MARSHALL - Kevin Terrell, an Independence Party candidate for U.S. senator, visited Marshall Friday afternoon to talk with local residents about issues.
Terrell and his wife, Thuy Nguyen, also spoke with a handful of professors at Southwest Minnesota State University before visiting the traveling Vietnam Memorial Wall at Independence Park.
Terrell, a political science major with an MBA from the University of Minnesota's Carlson school of Management, grew up in Lincoln, Neb. and lived in Minneapolis for a year as a child. He formerly sat on the Minneapolis Neighborhood Board, representing Lynnhurst (roughly 6,000 people) for more than three years. He also worked to organize a group advocating against proposed flight path changes over southwest Minneapolis.
"Most recently I spent a year-and-a-half fighting the federal government, fighting the Federal Aviation Administration, and everywhere I went when we talked about this airport issue... people would raise their hands and say 'It's the federal government, we can't do anything about it,'" Terrell said. "And I looked at people and said 'You know what? It's your government, if you don't like it, change it.'"
The changes included a flight path that went right through the middle of southwest Minneapolis and hosting 135 flights a day.
"We fought that tooth and nail," Terrell said. "And at the end of it, they (the FAA) said 'We're not going to try to implement this here.' At the end of the day we won. We are the only city in the United States that stopped the FAA from doing what they wanted to do."
"Government in America is of the people, by the people, for the people," Terrell said. "And it seems like there is an awful lot of government happening to the people right now. I don't like it, so we're going to change it."
Terrell said that he doesn't necessarily want to have less government, but he said he wants a "better government." He wants to show accountability for government spending.
"It's not a question of spending more or less money," Terrell said, "it's a question of spending money better, to actually get results."
With his business experience, Terrell believes that he can bring a marketing mind to government and some real-world economic experience.
"Understanding what the market needs, how to listen to that and improve operations into a more effective output," Terrell said. "There is none of that in government today."
"I think I have the most hands-on experience in the most sectors of the economy than anyone in the race," Terrell added. "(U.S. Sen Al) Franken doesn't have any experience in the real economy, (Mike) McFadden is an investment banker. I've been in healthcare, manufacturing housing corporate finance. I understand those businesses on a nitty-gritty level, translating customer needs into real products for real people, in a way that these guys have not done. I think we could use a little common sense, understanding how to get things done in the real world."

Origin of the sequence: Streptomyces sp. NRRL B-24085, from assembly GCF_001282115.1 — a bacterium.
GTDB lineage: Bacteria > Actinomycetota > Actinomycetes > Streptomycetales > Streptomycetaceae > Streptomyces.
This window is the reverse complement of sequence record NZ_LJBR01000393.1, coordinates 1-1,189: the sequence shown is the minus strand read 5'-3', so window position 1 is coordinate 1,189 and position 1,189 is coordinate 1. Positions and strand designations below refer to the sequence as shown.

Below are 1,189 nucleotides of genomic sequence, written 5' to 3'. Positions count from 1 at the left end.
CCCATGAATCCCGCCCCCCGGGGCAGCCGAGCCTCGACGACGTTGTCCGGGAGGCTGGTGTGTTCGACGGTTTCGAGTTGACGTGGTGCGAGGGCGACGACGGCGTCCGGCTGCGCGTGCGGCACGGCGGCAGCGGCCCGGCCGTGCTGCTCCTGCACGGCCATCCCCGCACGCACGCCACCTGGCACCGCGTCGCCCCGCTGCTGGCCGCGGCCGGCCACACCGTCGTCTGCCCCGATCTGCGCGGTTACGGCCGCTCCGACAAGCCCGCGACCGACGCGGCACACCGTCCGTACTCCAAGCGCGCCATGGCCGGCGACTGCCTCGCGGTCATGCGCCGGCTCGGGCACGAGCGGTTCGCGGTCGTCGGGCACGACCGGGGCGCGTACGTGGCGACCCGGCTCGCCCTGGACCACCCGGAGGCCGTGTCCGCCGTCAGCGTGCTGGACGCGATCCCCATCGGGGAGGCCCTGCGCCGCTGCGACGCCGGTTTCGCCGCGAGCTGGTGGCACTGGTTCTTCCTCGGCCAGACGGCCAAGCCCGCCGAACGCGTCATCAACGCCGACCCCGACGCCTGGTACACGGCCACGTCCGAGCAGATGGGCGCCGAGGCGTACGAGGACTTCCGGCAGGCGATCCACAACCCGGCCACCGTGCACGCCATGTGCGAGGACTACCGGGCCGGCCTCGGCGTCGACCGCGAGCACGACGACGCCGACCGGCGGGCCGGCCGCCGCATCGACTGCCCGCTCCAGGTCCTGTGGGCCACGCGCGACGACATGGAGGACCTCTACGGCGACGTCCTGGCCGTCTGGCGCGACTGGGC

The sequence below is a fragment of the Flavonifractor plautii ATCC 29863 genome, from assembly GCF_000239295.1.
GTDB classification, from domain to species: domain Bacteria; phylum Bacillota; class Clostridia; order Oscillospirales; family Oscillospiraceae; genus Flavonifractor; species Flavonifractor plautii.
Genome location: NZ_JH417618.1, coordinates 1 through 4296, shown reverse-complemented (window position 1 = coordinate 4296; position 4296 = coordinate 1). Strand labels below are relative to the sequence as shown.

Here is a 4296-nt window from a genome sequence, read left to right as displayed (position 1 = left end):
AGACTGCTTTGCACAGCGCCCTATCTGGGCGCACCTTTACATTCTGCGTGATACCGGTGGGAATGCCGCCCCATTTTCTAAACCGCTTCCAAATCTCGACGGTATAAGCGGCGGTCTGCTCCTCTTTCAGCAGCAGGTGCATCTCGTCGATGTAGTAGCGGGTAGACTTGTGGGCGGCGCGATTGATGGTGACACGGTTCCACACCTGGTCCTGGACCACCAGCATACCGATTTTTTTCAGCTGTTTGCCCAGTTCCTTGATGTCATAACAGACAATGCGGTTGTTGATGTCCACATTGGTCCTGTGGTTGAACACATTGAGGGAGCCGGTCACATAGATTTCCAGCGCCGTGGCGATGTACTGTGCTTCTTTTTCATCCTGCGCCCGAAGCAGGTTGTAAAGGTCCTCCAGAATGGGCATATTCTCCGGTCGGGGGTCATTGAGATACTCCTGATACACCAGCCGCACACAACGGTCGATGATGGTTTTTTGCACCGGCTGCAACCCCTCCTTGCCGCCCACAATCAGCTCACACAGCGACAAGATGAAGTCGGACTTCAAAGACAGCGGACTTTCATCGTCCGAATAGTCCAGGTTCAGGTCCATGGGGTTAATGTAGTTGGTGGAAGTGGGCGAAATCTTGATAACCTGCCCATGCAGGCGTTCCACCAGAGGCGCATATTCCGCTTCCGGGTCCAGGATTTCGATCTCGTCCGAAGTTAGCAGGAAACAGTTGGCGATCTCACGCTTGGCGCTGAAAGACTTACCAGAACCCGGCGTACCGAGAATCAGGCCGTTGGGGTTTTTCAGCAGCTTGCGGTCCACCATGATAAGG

"I wouldn't be running if I didn't think there was an opportunity," Terrell said. "I'm the marketing strategy guy, I look at the market, and I say you have a weak incumbent, you have a wave election and you have a weak major-party challenger."
When asked if he leaned more left or right, Terrell said that he sticks pretty firmly with the Independence Party.
"I think the Independence Party's mantra of fiscally conservative/socially tolerate is basically where I am," Terrell said. "The GOP mouths those words (fiscally conservative) but doesn't actually live by them. Bush increased spending more than any of the last six presidents. I'm tired of hearing the words from over there and I want to see some action. And I am an action sort of guy."
Terrell also noted that as an independent candidate, he tied to party lines and can focus more on the citizens of Minnesota.
"Franken votes 99 percent of the time with the party. I'm pretty sure that's not reflective of the people of Minnesota," Terrell said. "First, I can pay attention to the people of Minnesota and vote accordingly. Second, I don't have a national party telling me what to think. So part of the problem with both candidates on the opposing sides is that they have national parties that are going to tell them what to think, how to vote, whether that's good for Minnesota or not."
"I don't have that problem," Terrell said. "I can vote with what the best interests of the state are."
He also expects to have more leverage as an Independence Party member.
"When I get to Washington, and it's 49-49, which is very likely this year, you basically have Angus King and me in the middle as the 51st votes," Terrell said. He is open to caucusing with either party, as long as they meet his standards for change in government.
"Whichever party decides that they are going to be the most transparent, the most accountable and listen to the voice of the citizen the most, that's where I'll start," Terrell said. "Whoever does the most for the people of America and drives Washington back to the people... I want to use the leverage of being the 51st vote to drive some of that."
Terrell said that his top priorities for when he gets to Washington is to improve transparency, accountability, listen to citizens and to "look at opportunities to improve any situation. You look for things that are easy to do that can have a high impact. What are the things I can do to drive transparency and accountability to the people?"
"You take a look at the Senate today, only three senators publish their schedule, only one sets aside time on a daily basis to talk with citizens of their state, and a couple of senators are trying to do quarterly town halls," Terrell said.